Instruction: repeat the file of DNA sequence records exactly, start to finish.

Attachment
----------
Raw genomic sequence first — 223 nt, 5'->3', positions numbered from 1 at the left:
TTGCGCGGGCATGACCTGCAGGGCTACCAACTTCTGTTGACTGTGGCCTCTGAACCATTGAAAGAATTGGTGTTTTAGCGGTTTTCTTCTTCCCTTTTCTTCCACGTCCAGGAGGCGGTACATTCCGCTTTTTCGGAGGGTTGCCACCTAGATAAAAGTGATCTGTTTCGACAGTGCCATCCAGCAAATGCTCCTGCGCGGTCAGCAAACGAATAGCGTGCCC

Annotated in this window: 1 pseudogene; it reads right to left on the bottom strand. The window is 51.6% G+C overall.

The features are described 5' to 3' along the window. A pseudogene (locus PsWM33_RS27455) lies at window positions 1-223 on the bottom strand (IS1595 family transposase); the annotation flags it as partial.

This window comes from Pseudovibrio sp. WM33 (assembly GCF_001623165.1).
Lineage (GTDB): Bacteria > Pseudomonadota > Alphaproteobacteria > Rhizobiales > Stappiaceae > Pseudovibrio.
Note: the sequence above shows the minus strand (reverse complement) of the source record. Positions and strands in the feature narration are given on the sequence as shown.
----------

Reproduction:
Raw genomic sequence first — 223 nt, 5'->3', positions numbered from 1 at the left:
TTGCGCGGGCATGACCTGCAGGGCTACCAACTTCTGTTGACTGTGGCCTCTGAACCATTGAAAGAATTGGTGTTTTAGCGGTTTTCTTCTTCCCTTTTCTTCCACGTCCAGGAGGCGGTACATTCCGCTTTTTCGGAGGGTTGCCACCTAGATAAAAGTGATCTGTTTCGACAGTGCCATCCAGCAAATGCTCCTGCGCGGTCAGCAAACGAATAGCGTGCCC

Annotated in this window: 1 pseudogene; it reads right to left on the bottom strand. The window is 51.6% G+C overall.

The features are described 5' to 3' along the window. A pseudogene (locus PsWM33_RS27455) lies at window positions 1-223 on the bottom strand (IS1595 family transposase); the annotation flags it as partial.

This window comes from Pseudovibrio sp. WM33 (assembly GCF_001623165.1).
Lineage (GTDB): Bacteria > Pseudomonadota > Alphaproteobacteria > Rhizobiales > Stappiaceae > Pseudovibrio.
Note: the sequence above shows the minus strand (reverse complement) of the source record. Positions and strands in the feature narration are given on the sequence as shown.